The intermediate class enjoyed their final practice session under some welcome sunshine at Assen and Augusto Fernandez enjoyed the conditions the most, the Spaniard topping the morning session throughout, despite being quite a distance away from the lap record. Albert Arenas was another consistent presence towards the top of the timing screens, the former Moto3 world champion second throughout the session, six hundredths of a second off the lead. Bo Bendsneyder enjoyed some time in the limelight on his home playground and climbed up to third, only a tenth off top spot.
Assen, The Netherlands
The collective prayers thankfully paid off and the Cathedral of Speed was a dry place of worship by Saturday morning, allowing the premier class to immediately challenge Friday’s benchmark. The stars of FP3 were the Aprilias, with Aleix Espargaro and Maverick Viñales trading top spot throughout the session and the elder statesman eventually securing the lead despite a late tumble at turn three.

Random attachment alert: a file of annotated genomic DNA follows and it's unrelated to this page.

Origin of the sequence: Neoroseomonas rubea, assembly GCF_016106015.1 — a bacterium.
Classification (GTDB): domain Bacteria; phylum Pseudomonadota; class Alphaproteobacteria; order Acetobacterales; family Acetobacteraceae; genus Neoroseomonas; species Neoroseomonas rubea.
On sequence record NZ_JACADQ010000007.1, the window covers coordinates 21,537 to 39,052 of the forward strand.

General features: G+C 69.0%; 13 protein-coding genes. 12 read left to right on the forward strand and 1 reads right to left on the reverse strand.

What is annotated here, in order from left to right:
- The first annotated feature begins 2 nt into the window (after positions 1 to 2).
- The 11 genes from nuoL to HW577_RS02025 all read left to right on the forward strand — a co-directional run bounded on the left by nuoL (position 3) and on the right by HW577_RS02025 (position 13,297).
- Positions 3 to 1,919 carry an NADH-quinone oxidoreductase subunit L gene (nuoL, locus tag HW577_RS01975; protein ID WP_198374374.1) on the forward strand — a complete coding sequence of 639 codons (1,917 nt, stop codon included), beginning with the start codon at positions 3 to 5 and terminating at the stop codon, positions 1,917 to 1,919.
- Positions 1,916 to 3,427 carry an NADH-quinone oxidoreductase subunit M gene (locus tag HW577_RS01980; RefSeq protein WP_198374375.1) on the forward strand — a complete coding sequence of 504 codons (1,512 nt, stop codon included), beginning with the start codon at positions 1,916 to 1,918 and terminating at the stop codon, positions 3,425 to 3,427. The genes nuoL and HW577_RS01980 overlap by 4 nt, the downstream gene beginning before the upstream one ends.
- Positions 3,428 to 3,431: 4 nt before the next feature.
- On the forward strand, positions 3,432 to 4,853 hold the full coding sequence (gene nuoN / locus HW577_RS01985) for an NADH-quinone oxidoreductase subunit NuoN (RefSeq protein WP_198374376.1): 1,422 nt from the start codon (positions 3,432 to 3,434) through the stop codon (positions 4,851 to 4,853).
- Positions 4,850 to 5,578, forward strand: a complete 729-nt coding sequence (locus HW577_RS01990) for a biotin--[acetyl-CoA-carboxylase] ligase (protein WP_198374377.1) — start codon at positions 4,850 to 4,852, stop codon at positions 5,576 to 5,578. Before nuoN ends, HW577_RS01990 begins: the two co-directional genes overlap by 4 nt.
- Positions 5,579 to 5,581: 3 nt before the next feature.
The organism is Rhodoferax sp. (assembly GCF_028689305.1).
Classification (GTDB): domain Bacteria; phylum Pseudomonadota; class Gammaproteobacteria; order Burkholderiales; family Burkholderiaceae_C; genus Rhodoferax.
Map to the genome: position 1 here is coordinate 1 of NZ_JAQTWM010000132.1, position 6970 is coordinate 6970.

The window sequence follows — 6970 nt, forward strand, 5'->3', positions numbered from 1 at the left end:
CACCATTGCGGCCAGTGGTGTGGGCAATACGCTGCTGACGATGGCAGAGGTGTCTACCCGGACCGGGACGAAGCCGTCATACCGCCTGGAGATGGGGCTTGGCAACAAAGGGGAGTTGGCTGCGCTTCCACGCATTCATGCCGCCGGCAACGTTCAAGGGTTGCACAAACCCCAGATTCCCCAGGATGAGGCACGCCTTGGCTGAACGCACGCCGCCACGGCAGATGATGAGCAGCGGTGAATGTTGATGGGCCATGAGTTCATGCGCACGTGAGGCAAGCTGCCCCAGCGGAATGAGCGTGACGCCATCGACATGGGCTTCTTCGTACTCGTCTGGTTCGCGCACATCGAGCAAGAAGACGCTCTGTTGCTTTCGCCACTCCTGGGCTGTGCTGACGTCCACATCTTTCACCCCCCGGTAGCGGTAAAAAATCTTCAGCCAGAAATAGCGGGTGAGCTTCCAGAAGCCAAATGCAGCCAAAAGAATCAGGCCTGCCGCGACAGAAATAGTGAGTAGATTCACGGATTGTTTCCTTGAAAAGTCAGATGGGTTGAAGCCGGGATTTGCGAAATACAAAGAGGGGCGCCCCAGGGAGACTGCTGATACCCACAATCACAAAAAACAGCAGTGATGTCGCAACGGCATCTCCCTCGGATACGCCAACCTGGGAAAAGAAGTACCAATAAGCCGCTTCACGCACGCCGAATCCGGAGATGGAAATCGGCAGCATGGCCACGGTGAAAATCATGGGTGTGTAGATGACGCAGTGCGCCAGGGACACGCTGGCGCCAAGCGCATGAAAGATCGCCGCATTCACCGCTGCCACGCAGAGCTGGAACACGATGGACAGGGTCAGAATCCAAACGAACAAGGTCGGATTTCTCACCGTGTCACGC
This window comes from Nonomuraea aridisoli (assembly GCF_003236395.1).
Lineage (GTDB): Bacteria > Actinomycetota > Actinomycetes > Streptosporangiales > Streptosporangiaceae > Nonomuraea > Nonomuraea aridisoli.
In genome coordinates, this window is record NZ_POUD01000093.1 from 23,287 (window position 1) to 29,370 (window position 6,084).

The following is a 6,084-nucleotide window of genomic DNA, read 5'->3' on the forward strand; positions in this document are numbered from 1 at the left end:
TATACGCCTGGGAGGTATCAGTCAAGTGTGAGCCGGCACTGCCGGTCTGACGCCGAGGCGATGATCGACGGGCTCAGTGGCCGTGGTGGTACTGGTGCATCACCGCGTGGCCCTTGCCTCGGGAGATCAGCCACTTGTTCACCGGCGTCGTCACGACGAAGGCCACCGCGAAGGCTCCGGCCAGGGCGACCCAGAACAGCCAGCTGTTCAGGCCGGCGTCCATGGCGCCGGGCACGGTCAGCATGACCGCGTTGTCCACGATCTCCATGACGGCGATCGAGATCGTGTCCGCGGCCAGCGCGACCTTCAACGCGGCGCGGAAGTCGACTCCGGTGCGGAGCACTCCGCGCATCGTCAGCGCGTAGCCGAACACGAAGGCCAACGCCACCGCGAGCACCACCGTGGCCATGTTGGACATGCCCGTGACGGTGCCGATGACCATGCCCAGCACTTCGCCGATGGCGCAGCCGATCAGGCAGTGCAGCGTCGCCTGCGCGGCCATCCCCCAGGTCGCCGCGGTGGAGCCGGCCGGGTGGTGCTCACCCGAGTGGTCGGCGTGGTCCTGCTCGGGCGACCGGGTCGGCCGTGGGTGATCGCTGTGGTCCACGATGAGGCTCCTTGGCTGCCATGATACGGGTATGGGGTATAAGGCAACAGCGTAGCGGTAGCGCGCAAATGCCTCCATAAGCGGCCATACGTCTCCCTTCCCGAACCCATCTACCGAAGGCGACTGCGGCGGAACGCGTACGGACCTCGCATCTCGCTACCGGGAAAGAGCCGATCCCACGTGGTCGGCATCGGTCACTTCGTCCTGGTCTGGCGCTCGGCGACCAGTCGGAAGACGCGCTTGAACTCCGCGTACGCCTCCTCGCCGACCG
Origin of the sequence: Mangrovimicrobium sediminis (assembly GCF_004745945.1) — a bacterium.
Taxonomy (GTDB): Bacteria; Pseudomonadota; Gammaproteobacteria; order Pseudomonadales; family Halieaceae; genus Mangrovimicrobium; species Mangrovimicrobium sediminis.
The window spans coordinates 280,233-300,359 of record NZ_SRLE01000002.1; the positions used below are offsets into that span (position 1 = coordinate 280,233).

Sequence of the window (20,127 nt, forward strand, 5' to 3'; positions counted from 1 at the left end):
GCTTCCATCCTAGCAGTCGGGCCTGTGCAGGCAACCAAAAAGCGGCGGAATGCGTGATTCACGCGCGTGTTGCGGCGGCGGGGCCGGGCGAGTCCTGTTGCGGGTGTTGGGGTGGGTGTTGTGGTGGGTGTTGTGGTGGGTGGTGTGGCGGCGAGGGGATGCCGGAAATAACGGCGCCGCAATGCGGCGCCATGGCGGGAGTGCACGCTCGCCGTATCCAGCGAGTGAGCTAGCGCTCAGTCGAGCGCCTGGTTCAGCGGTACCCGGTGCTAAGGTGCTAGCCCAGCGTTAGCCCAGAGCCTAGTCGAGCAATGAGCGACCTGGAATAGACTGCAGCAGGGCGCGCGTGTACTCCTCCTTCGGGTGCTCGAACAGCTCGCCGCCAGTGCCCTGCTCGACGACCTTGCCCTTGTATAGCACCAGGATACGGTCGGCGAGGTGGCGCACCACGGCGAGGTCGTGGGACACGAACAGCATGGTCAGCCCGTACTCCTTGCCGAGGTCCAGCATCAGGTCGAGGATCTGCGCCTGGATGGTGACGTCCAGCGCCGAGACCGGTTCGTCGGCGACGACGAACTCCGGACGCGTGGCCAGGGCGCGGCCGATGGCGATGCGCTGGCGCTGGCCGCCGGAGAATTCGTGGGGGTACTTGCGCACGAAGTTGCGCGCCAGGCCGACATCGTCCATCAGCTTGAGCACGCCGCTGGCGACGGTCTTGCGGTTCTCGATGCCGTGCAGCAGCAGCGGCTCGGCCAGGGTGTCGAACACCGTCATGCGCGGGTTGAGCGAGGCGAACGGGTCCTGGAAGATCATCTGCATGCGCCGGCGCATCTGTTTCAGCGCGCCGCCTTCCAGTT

A brand new day brought brand new track conditions to Assen, with beautifully dry asphalt welcoming the lightweight class for their final practice outing. With a lot of work to pack into the 40-minute session, riders were quickly battling for their place in qualifying and it was no surprise to see Izan Guevara at the top of the pile straight away.
It has been a typically Assen start to the weekend of the Dutch TT. Thursday's stifling heat lingered through the night, windows left open throughout the province in the hope the cool air sweeping in from the south would arrive and bring relief. The heat lingered long into the night, until a summer storm arrived. A massive downpour around 8am dumped a lot of water on the track, the weather instantly turning gray, wet, and blissfully much cooler.
It made for a tricky morning out on track. Conditions were manageable for both MotoE and Moto3, a steady drizzle persisting. The rain picked up a little at the start of the MotoGP session, and made riding increasingly difficult. Assen drains pretty well – a legacy of its ancient roots starting as a race held on public roads, which means there is a crown to several parts of the track, the center of the track a little higher than the sides, to facilitate drainage.